David O’Shea, Graduate School of Education, University of California, Los Angeles, who co-directs the study with Crabtree, has identified the three major objectives of the survey as follows: to determine the content of the history curriculum generally being offered in schools; to determine how these offerings vary by geographic region, by different high school tracks, such as advanced placement and general enrollment, by geographic region, and by other school and teacher characteristics; and to compare the curriculum content that is being taught with that recommended by the Center’s historians. Survey findings are now being tabulated and analyzed and will be published shortly. This has been the most extensive study of its kind yet developed, and should reveal important information on how history is being taught in our nation’s schools.

Project Six: Development and Evaluation of Improved Programs for Teaching History

The Center’s purpose in Project Six is to develop for national dissemination a collection of exemplary programs for teaching history in elementary and secondary schools. In a year-long search we have acquired and reviewed hundreds of teaching units which have been reviewed in our publication entitled, Selected Materials for Teaching World and United States History, written by Linda Symcox, the Center’s assistant director, which will be released along with our other publications.

In addition we have brought more than sixty outstanding Teacher Associates to summer institutes over the past two years, during which time they have worked with the Center’s scholars, institute leaders, and professional consultants to develop and test new teaching materials for the schools.

These developmental activities have been under the direction of Gary B. Nash, Linda Symcox, Scott Waugh, and Paul Gagnon. Our purpose in these developmental activities is to demonstrate ways to bring history alive; to stimulate lively classroom discussions; to engage students in probing analyses of the crucial events and issues that occupied both leaders and ordinary people in the past; and to develop the students’ historical empathy. These units are base on primary source documents, maps and illustrations rich in historical content, and offer classroom activities carefully keyed to the material. They provide teachers exciting, in-depth lessons to supplement their classroom texts and will be disseminated nationally upon they’re completion.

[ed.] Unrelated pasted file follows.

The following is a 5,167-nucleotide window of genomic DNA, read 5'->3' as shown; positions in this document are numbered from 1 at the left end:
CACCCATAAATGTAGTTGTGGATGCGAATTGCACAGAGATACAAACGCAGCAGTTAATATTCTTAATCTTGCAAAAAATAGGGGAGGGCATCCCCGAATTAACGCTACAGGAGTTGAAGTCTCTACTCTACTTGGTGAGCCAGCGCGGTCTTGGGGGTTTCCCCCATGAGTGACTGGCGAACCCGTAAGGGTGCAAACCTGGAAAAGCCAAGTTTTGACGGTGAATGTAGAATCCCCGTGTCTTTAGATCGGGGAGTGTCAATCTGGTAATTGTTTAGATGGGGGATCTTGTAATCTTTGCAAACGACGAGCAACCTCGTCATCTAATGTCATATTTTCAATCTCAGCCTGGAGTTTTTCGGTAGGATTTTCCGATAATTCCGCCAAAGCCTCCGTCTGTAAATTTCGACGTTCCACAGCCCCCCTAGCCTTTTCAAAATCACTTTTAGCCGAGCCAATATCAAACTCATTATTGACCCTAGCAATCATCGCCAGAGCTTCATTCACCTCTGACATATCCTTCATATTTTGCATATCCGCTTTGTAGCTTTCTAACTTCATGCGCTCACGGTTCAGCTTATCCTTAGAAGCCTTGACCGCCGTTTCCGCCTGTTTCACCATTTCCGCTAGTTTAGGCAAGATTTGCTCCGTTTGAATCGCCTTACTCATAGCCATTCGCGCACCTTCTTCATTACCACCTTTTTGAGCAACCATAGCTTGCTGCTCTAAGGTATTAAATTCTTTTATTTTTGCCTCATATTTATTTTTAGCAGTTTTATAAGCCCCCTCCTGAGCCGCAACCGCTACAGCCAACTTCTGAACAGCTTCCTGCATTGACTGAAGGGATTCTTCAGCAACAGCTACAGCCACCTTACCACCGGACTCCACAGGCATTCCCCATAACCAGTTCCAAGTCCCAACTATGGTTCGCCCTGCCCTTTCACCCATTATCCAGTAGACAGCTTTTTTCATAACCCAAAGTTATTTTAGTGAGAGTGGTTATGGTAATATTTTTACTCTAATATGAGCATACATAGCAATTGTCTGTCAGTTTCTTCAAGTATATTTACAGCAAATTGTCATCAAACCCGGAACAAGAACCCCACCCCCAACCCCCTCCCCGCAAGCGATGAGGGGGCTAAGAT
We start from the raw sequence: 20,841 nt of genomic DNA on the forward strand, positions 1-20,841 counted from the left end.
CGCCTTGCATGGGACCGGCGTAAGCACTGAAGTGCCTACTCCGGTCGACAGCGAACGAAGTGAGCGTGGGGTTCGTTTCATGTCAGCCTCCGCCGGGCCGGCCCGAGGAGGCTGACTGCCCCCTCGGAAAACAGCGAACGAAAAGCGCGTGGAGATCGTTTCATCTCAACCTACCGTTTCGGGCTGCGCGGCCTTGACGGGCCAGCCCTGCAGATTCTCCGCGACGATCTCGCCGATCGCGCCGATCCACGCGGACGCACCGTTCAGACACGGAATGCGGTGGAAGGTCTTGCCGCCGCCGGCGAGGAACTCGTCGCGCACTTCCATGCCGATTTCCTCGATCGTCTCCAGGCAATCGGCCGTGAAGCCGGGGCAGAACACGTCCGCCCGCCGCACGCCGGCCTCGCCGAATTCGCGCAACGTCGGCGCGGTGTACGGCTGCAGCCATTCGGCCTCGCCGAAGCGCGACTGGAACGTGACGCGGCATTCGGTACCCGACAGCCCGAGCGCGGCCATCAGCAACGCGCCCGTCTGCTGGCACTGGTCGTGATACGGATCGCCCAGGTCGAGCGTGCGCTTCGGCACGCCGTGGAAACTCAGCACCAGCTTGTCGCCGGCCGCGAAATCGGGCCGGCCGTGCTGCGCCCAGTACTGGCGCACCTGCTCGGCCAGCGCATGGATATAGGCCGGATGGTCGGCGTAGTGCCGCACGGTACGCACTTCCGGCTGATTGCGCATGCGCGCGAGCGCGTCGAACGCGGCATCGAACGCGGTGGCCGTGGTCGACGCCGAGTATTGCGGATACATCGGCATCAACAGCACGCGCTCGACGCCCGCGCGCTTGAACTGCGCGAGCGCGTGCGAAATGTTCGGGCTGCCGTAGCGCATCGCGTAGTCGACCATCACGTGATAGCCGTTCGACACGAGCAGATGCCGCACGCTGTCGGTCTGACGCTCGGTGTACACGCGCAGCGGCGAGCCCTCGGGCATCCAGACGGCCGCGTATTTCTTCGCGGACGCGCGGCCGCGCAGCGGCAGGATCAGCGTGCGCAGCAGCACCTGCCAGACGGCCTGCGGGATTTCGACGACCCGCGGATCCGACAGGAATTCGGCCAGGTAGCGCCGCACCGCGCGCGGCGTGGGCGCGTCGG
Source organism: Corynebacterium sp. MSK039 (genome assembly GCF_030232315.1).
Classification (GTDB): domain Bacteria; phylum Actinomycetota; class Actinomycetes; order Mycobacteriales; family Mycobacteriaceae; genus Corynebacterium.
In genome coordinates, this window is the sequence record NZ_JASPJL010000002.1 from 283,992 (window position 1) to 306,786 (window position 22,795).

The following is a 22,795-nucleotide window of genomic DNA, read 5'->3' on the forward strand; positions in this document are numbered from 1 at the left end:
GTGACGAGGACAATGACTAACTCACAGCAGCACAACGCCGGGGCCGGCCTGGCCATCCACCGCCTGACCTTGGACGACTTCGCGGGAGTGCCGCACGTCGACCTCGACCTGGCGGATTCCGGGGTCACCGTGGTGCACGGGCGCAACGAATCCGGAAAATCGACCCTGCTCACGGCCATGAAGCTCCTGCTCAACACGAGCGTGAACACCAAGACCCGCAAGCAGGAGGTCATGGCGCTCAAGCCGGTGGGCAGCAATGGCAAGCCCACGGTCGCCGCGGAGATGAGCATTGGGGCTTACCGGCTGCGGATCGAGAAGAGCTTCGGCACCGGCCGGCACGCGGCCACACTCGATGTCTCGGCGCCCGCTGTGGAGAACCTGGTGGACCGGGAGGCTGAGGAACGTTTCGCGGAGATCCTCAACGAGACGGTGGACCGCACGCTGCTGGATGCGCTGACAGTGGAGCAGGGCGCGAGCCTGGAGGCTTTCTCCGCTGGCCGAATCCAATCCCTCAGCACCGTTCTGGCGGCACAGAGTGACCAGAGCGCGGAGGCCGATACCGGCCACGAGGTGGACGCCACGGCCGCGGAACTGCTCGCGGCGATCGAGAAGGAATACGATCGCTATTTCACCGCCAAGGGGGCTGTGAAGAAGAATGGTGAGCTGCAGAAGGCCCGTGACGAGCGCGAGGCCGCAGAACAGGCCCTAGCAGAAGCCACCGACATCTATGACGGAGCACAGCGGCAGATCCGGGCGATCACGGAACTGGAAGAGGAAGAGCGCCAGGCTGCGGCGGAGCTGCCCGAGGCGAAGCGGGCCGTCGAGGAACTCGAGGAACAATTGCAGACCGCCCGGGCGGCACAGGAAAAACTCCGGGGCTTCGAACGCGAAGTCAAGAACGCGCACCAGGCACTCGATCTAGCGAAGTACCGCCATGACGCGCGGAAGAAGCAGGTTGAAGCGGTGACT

Over fifty units are currently being finished and will be disseminated in packets of related units covering, for example, such historical topics as: the ancient Near East; the origins of Greek civilization; the golden age of Greece; Europe in the Middle Ages; Africa from ancient through modern times; the history of China; colonial America; slavery and its legacy in American history; industrial America; and America in the early twentieth century, among others.

Although the first two years of our grant have been largely devoted to research and development, we are now beginning the national dissemination of out publications and newsletter. In addition, we have already presented institutes and workshops in Florida, Washington D.C., and California. We presented a full-day workshop on both the world and American history at the annual conference of the National Council for Social Studies in Anaheim, California, November 16, 1990.

If you are interested in the work of the Center and would like to be kept abreast of our projects as they are released, please send your name and address to the following address and we will place you on our mailing list: Linda Symcox, The National Center for History in the Schools, University of California, Los Angeles, Moore Hall 231, 405 Hilgard Ave., Los Angeles, CA 90024-1521.

Charlotte Crabtree is director and Linda Symcox is assistant director of the National Center for History in the Schools.